Thursday, April 07, 2005

Fight for your right to Drink Milk?

This week's attempt to legislate attitudes comes in the form of a petition asking for the right to breastfeed anywhere to be created under the Human Rights Act. This proposal is flawed at conception because it dilutes the importance of the Human Right Act, the Human Rights Act protects people from discrimination based on their personal characteristics (gender, ethnicity, religion, sexuality), not the performance of an act. It is the right of management of public places to not have women breastfeed whilst on their property, just as it their right to ban screaming children. The campaigners also claim that Parliament should set an example by reversing a ruling banning breastfeeding in the House. There are enough screaming children in the House without allowing babies to bought in.

3 comments:

Anonymous said...

The issue is clearly one of property rights. It's clearly up to the owner of the property to set their own rules in their own establishment.

Unfortunately, there is little real understanding of what property rights actually mean - just witness the confusion over smoking in bars, wherein too many people (including the busybody advocates of the law) were of the view that bars are public places, which of course they are not. They are private property which you enter at the owner's invitation and under the owner's rules of behaviour.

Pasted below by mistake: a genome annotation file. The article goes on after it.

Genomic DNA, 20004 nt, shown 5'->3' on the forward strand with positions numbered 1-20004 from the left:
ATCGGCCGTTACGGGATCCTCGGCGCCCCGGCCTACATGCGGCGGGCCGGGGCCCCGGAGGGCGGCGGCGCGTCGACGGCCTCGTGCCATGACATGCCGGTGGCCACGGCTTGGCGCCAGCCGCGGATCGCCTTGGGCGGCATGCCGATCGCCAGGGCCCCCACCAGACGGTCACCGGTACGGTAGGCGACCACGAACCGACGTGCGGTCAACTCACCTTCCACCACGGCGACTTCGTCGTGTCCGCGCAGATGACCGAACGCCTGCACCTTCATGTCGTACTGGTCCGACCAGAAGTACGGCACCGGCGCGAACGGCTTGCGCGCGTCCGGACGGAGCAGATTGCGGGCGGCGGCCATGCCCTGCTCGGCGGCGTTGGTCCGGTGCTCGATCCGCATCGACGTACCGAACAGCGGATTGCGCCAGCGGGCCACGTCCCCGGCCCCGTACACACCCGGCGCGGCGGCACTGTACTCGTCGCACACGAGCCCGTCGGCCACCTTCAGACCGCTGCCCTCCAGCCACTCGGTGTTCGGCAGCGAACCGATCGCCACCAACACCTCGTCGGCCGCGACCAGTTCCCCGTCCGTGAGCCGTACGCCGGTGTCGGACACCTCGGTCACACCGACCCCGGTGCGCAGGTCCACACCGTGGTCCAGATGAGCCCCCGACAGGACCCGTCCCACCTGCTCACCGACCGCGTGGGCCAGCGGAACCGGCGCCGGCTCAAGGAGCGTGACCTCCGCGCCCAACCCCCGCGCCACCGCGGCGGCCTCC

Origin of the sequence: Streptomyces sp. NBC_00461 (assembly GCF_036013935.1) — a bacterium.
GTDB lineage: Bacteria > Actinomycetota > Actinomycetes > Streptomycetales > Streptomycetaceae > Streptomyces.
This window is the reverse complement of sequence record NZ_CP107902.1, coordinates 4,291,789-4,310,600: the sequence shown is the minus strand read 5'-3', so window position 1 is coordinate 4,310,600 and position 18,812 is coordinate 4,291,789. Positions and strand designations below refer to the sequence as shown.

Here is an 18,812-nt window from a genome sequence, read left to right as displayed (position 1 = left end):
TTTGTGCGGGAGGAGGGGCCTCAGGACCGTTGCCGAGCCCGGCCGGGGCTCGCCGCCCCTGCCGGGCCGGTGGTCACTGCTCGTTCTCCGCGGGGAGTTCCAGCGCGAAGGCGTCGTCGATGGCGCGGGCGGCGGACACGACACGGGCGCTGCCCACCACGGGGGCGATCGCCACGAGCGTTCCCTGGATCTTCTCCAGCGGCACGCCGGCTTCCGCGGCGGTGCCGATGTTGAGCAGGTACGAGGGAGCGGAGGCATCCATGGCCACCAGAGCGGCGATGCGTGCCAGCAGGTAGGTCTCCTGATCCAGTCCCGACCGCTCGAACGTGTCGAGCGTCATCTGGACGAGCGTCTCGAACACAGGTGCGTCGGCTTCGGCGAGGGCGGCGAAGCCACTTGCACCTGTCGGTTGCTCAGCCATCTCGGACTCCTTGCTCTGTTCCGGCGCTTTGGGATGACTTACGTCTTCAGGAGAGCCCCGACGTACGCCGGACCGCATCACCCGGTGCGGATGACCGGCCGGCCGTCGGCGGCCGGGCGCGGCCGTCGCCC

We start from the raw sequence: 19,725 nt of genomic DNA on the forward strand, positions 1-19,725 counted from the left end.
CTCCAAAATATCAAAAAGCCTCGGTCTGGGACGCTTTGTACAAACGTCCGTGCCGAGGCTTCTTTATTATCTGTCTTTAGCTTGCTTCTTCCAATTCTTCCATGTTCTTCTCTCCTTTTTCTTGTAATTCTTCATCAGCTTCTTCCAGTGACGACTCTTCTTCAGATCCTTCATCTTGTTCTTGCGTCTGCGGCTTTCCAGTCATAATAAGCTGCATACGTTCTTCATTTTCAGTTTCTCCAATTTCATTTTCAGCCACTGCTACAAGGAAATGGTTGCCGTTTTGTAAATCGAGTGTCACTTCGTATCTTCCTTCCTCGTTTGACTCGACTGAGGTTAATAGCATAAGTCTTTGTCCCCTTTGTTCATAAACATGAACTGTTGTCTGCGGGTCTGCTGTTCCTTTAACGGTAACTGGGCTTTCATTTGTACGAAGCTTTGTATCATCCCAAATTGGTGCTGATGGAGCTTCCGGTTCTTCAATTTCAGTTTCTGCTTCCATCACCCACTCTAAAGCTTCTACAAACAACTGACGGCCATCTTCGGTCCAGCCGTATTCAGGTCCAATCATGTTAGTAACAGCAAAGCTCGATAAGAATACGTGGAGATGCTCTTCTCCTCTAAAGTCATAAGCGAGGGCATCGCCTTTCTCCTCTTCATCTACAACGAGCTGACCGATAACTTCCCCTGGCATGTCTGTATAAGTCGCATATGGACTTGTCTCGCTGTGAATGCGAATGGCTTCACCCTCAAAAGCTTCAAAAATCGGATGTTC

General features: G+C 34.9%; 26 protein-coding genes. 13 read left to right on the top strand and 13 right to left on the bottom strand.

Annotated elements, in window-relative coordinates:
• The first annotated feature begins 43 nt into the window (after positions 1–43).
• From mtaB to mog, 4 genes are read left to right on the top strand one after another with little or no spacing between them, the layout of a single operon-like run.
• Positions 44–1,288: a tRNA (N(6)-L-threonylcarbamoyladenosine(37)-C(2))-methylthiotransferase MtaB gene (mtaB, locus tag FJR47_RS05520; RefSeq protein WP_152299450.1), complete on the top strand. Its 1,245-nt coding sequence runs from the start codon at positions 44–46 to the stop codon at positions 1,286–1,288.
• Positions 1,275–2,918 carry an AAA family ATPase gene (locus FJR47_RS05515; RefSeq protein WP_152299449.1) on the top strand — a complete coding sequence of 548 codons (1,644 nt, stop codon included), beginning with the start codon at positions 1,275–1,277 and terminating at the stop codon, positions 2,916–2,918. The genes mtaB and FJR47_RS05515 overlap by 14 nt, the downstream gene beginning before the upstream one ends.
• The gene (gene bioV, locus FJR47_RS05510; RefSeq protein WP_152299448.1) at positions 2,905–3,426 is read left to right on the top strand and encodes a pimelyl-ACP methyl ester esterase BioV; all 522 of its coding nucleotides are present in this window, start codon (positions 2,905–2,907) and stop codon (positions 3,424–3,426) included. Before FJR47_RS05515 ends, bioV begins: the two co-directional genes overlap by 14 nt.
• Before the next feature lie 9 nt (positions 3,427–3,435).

It's the same confusion between public and private - and a large dollop of Nannying of which this government is so partial - that makes me worry that the 'right' to force your breasts on others will soon be enshrined in law.
 

Posted by PC

Anonymous said...

I'd just like to point out that the main crux of the smoking in bars legislation was not so much that of 'public' vs 'private' space, but rather the rights of workers to safe workplaces. (I'm not placing any value judgements on that, or expressing my opinion either, just clarifying the situation for PC) 

Posted by xavierg

Anonymous said...

Clarify all you like, Xavier, but the two facts you're evading is 1)that the bars you advocate bullying are not owned by you, and what happens in those bars is rightly the business of those bar-owners; and 2) that people are free to work where they will, and to take responsibility for those choices.

You say "the main crux of the smoking in bars legislation was not so much that of 'public' vs 'private' space" - all the worse for the legislation, I say, since that is indeed the fundamental point evaded by the legislation. 

Posted by PC